In the North stories of corruption are spiced with open criminality and sectarianism. The massive £500 million RHI cash for ash scam is only topped by the open alliance between the Democratic Unionist Party and paramilitary criminal gangs that are still formally classified as illegal.


Yet what is striking in both states is the level of impunity. Criminal acts, the theft of public money, all occur in the open. Behind short lived shouts of protest lie a dull resignation and a conviction that nothing can be done.

Why is this? The welfare state is dying across Europe but it never fully arrived in Ireland. The welfare system imposed on Unionism by Britain is being demolished. The idea of a political and economic system that would deliver a decent life for all seems unreachable.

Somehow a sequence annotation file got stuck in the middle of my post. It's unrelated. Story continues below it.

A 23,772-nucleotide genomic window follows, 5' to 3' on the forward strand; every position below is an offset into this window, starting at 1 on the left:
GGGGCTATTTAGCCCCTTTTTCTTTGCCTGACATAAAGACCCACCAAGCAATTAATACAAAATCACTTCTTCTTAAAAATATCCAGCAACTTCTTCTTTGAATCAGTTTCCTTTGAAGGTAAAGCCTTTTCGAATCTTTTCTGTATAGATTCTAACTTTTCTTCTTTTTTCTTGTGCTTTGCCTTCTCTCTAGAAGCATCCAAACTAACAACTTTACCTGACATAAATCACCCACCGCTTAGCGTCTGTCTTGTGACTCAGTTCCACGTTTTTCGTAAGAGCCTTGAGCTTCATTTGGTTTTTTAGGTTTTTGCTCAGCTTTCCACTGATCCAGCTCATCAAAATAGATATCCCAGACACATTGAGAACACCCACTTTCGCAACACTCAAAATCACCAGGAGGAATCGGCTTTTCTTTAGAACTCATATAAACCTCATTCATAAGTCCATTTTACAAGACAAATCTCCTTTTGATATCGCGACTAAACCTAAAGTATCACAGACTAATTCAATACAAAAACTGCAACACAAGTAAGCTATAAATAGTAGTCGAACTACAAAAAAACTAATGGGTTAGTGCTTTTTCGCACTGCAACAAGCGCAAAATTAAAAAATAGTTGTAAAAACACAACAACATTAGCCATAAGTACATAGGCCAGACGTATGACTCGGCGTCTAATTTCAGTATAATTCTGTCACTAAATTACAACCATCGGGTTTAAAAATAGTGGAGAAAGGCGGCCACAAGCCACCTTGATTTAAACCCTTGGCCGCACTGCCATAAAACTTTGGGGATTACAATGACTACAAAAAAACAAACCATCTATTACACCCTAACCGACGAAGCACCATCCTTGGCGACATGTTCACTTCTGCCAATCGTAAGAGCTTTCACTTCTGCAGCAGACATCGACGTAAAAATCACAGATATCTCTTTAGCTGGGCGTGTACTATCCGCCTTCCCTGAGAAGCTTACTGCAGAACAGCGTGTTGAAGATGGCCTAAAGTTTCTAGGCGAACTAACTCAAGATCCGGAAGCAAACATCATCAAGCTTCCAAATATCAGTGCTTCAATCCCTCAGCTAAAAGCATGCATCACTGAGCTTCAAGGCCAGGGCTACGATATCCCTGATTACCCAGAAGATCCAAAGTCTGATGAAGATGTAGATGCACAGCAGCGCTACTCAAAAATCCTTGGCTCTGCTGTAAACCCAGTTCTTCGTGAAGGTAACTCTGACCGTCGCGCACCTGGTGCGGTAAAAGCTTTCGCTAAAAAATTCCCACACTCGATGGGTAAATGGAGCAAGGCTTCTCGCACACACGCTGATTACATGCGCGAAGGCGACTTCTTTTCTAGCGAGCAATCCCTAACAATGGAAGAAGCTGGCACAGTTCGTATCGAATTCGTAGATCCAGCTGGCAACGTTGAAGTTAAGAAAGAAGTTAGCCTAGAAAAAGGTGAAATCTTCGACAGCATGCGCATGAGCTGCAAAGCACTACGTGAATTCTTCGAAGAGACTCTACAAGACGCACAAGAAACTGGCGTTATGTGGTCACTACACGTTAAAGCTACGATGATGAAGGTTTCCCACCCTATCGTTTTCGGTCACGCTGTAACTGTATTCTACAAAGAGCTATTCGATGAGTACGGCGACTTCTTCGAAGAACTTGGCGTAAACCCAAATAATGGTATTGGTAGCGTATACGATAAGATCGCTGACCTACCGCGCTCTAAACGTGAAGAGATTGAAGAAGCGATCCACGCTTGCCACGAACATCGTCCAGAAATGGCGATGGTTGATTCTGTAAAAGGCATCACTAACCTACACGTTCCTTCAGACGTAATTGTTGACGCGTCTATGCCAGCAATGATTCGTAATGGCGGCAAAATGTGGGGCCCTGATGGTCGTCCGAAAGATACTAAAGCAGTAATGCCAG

Workers vote for people they know are crooks. The reasoning is that if they steal for themselves they might steal something for their constituents. Even better, they might become a minister and a divert money to the area.

In the North the ideology of conflict resolution embedded in the peace process and in the political and social structures reset everything even more firmly in terms of sectarian division. The vast majority accept mass bribery and a large degree of legal impunity for loyalist groups and, to a much lesser extent, for Sinn Fein. They accept that there are few fully independent community groups and that Sinn Fein, the DUP and loyalist paramilitaries are embedded throughout civic society and soaking up public funds.